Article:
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Trade Shareef?

When discussing the Kings' power forward situation, certain assumptions need to be made. The first? Kenny Thomas is damn near impossible to trade for the next few years. Moving that contract isn't impossible, considering some of the other craptastic deals floating around (such as Mike Dunleavy, Adonal Foyle, Brian Cardinal, Larry Hughes, Nene, Eric Snow, Steve Francis). But it would be a stroke of genius or the return of a painful contract to get rid of Thomas. So he probably sticks around a couple more years.

Corliss Williamson will probably get a one- or two-year deal this offseason, but I can almost guarantee it will not be with the Kings. In rebuilding with youth, a 34-year-old undersized power forward doesn't exactly jump off the page.

The Kings obviously need to get younger and more athletic at the four. Shareef Abdur-Rahim has been a fantastic low-post scorer since birth. But his growing lack of rebounding presence (especially on the defensive end), as well as his oil-vinegar relationship with a speedy fast-break offense adds up to a murky future for the guy.

(Disclaimer: I love Shareef. I've never heard one bad word about him - and I get emailed a lot of bad words about a lot of players. I was so excited when he landed in Sacramento, and the Reef Era - all two months of it pre-ZBo - was great.)

Should the Kings seek to trade Shareef? He's not... what's the word? Young? Yeah. He's 30, and he's signed up til he's 34. He's a damn bargain, and he's a reliable post scorer (which this team lacks in the youth corps). But again: The Poodle isn't going anywhere, and this team can't find a young PF and then split the minutes three ways for four years.

Would you trade Shareef for cap room, basically cutting your losses on the Reef Era? Would you require a draft pick, or a young prospect? Would you include him only in a larger deal that cuts more salary, or would you consider dealing Shareef to be your only move of the trading season?

I don't think I'd trade him for less than a draft pick or prospect. As I said, he's a bargain at the midlevel. He should be making at least Artest-money. If you trade him for cap space and nothing else, are you going to be able to find a top-flight replacement cheaper? Very doubtful. The best you could hope to do is collect a power forward in the late lottery (which is where the Kings will end up) and hope he goes superstar on you.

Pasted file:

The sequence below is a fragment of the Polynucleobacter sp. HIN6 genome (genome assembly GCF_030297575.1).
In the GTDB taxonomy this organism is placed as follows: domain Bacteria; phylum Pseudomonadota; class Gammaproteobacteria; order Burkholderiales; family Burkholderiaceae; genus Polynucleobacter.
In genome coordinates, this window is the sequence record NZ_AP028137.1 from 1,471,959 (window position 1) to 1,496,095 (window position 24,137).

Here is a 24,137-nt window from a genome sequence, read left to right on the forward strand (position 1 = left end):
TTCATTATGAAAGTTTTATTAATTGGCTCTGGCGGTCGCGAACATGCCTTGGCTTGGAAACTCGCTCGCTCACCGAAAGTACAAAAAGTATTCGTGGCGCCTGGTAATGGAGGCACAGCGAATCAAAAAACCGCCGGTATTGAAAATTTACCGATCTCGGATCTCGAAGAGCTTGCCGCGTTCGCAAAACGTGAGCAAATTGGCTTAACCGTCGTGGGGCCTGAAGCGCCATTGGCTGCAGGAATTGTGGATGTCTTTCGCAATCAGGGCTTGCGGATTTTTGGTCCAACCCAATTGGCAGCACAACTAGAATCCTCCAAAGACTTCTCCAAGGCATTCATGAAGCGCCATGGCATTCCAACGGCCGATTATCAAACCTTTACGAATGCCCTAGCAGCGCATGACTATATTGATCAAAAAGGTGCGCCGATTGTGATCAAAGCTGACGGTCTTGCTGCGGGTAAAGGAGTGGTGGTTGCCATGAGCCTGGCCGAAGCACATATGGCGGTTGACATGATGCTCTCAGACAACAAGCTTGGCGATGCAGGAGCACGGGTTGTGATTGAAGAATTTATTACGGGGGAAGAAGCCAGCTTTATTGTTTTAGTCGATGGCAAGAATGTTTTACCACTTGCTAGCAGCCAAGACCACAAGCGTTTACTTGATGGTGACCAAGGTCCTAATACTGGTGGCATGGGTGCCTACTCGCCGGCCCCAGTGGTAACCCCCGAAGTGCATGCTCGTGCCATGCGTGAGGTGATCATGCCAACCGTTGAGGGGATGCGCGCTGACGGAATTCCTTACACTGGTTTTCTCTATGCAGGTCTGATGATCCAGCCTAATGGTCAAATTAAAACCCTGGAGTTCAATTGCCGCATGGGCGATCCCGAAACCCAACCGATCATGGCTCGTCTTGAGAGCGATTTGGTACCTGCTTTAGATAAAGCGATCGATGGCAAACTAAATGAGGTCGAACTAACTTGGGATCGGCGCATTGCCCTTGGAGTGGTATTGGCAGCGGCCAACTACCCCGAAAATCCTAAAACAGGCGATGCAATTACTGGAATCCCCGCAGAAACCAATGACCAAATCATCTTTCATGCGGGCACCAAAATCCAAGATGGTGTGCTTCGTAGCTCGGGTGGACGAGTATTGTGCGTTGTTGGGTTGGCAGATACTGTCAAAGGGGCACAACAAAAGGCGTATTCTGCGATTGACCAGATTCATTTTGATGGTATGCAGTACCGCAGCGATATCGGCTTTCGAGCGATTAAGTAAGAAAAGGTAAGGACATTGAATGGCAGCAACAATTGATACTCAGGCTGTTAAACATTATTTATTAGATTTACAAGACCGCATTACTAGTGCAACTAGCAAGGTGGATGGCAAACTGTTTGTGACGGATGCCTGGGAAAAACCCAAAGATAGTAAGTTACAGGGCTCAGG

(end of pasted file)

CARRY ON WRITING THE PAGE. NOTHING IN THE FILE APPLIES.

By collecting a pick or a young prospect, you not only increase your chances to slide into homerun territory in the draft, but you build your assets. To land one of these power forwards better than Reef, you'll need assets. All your current assets are wing players - and I could see the Kings moving one in the near future (Garcia, likely). There are no real frontcourt "assets" to speak of on the team. And big has a way of drawing more interest on the market than small.

A couple threads down, commenter bballblog suggests Reef and Vitaly Potapenko for P.J. Brown - straight cap relief. (He also suggests this as a domino following the trades of Bibby and Artest.) Would the Bulls give up one of their lower wing prospects (Thabo Sefolosha?) to get the post scorer they need for the next few years? Remember: They seem to be looking at losing two higher-level assets and their high draft pick in a trade for Pau Gasol. Shareef isn't as young as Gasol, and he isn't as big or powerful. But they need a post scorer, an effective body down there. If they can get that at a lower qaulity but at a much lower price, why wouldn't they? Don't forget that Gasol makes more than twice as much as Shareef over the next four years, and Chicago is going to flirt with the luxury tax when these young players start asking for their extensions (as Kirk Hinrich did last summer).

Of course, the Kings are loaded on the wing. What about that draft pick, the one which belongs to the Knicks? Would that pick (projected around #10) plus P.J. Brown for a cheap Shareef and Potapenko's expiring contract do the trick? As bballblog has mentioned, the Kings could cut Brown after the deadline, allowing a playoff team to pick him up off waivers. Or, since Brad Miller remains gimpy, they could keep him on board for the next few months.

In either case, it opens up the power forward position in the future. Kenny Thomas can start, and it's obvious Eric Musselman agrees with that sentiment. But it would allow the team - with that added asset - to find a youngster, and it would allow plenty of room for development as The Poodle doesn't have it in him to play more than 30 min a night. Once that hypothetical youngster gets good, shift Thomas back to the bench.